What advice would you give to small voluntary and community groups faced with hikes in their public liability insurance premiums?
The difficulties of the insurance market are having a serious impact in the third sector. Many charities are not only seeing their insurance premiums rise but in several cases are finding it difficult to find insurance at any price. The impact on smaller charities is often greater than on larger organisations since they often do not have the financial strength to absorb increased costs.
Insurers are very cautious about liability exposures, both public and employers liability, for operations that they perceive as being "high risk". This includes care-sector risks, particularly anything to do with children, and work where staff or volunteers may be involved in a hazardous environment.
It may also be difficult to find cover for high-risk fundraising events.
Insurers are looking now to write business on which they can expect to make a profit. This business is defined by them as cases where there is a strong culture of risk management and control coupled with evidence that the charity has put in place business continuity management to minimise the impact of any loss. Therefore practical risk management is a key link to insurance buying and a charity will improve its chances of obtaining insurance cover at an acceptable cost if it can clearly show that it is doing everything possible to identify and control risks.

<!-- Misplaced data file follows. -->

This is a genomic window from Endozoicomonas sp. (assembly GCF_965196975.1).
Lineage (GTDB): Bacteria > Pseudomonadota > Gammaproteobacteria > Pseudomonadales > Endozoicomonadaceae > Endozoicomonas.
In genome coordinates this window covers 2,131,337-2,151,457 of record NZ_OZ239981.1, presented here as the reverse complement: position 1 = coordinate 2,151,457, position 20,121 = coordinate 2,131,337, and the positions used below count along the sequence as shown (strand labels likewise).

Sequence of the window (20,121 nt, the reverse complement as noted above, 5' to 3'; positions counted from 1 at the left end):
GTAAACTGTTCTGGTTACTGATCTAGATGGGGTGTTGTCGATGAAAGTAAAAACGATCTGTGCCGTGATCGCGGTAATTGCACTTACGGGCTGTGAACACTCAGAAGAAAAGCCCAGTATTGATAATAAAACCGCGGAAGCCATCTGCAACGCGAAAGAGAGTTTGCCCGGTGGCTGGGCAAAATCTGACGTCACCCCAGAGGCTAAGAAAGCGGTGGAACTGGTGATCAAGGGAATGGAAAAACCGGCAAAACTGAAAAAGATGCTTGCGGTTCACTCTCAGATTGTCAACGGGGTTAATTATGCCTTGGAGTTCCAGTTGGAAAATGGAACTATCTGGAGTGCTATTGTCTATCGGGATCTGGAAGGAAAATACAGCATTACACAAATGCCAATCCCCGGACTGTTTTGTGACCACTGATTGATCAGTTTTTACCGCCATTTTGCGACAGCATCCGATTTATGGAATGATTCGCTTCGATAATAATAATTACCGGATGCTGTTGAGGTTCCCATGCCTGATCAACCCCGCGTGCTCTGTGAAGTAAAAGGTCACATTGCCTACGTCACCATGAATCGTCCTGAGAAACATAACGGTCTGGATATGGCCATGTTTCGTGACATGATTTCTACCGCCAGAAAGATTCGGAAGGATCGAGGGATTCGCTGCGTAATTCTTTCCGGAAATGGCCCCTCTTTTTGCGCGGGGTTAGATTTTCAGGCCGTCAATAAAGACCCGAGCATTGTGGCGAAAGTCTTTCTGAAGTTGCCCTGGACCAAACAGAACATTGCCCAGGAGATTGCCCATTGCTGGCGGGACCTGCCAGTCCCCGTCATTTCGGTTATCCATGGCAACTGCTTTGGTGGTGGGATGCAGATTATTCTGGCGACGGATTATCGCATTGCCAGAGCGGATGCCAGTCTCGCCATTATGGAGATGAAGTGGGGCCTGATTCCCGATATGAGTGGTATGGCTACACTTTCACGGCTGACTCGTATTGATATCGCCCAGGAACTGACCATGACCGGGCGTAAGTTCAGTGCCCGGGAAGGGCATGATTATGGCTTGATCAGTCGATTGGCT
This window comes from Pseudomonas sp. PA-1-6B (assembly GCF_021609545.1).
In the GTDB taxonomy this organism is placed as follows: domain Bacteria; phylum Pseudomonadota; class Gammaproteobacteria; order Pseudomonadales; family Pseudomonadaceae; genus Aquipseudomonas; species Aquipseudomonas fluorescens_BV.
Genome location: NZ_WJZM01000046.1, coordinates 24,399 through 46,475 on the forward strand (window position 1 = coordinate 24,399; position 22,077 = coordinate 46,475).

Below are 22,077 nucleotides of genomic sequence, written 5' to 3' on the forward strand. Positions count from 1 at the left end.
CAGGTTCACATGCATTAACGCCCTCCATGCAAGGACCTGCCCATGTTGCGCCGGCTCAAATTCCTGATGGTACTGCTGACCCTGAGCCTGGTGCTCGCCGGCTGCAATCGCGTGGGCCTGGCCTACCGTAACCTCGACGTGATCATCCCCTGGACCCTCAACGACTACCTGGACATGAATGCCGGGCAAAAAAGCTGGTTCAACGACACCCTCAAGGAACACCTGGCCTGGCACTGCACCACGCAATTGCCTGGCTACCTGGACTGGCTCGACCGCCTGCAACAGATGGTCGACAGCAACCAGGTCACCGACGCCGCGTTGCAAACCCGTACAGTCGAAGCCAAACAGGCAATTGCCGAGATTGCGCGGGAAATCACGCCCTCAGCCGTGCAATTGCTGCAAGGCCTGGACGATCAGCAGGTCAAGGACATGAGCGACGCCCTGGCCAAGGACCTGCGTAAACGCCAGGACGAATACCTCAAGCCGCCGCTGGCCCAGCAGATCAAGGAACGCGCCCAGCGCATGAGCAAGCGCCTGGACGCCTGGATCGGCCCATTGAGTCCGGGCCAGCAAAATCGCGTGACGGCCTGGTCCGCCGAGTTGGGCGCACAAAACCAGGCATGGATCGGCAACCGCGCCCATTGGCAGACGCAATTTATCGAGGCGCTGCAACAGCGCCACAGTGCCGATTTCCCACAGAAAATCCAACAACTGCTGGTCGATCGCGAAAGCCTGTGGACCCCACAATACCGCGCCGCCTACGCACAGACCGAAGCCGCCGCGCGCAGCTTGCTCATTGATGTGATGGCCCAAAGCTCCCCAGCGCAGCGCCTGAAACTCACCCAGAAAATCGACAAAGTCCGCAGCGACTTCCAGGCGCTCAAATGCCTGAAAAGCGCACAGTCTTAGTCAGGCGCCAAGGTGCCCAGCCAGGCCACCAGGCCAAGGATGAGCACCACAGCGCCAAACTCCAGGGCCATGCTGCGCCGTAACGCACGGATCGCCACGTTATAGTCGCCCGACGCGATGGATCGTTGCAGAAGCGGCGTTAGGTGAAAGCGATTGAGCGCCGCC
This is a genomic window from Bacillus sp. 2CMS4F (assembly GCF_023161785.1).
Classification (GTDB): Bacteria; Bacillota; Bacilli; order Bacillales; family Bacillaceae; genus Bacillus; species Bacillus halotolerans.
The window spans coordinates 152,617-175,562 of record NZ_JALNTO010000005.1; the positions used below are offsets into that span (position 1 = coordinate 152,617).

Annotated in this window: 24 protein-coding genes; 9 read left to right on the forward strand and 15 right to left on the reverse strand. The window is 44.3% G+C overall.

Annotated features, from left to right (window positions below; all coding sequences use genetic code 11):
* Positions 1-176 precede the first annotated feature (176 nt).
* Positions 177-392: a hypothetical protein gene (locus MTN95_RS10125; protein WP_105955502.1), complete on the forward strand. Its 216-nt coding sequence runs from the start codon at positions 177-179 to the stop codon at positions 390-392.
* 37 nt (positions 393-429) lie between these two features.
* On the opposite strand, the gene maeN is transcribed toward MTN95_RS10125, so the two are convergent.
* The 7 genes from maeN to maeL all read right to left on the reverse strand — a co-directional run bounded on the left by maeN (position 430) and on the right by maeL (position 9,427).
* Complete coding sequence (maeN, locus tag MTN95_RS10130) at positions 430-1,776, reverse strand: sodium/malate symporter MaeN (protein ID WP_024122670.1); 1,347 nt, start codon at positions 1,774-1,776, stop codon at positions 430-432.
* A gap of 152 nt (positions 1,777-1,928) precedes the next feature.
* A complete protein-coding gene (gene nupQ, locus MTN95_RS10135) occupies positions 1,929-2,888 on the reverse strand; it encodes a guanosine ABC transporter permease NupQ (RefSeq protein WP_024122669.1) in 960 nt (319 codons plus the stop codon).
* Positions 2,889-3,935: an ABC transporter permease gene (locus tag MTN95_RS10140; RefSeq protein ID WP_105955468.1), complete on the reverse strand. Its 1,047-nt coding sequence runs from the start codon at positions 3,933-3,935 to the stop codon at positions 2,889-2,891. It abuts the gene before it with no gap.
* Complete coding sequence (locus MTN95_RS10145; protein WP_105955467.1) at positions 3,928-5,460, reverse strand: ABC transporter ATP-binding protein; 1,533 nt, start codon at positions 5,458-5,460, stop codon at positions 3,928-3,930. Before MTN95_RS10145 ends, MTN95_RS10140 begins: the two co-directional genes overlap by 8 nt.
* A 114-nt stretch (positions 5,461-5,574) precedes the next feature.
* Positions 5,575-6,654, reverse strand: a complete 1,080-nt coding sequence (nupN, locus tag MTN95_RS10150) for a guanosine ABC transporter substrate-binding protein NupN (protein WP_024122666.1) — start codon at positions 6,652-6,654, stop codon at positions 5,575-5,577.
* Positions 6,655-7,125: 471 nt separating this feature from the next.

The insurance market can be confusing and it is important to choose an insurer that not only provides cover at the right price but also understands both the sector as a whole and your own risks in particular.
An independent broker which has knowledge of the voluntary sector can be a valuable help since it will know the insurers which are most likely to provide the right cover at the right terms. It can also help you to present your circumstances and operations to potential markets in the right way and assist with the risk management process.
If you have a tight budget, it might be worth contacting other similar organisations to see what they have in place. Compare and take advice to see what is working. Then make a short list of two or three and contact them. This would mean you have a list of tried-and-tested companies.
But it is clear to me that the third sector as a whole needs to address this issue. Perhaps we should be negotiating sector-wide arrangements?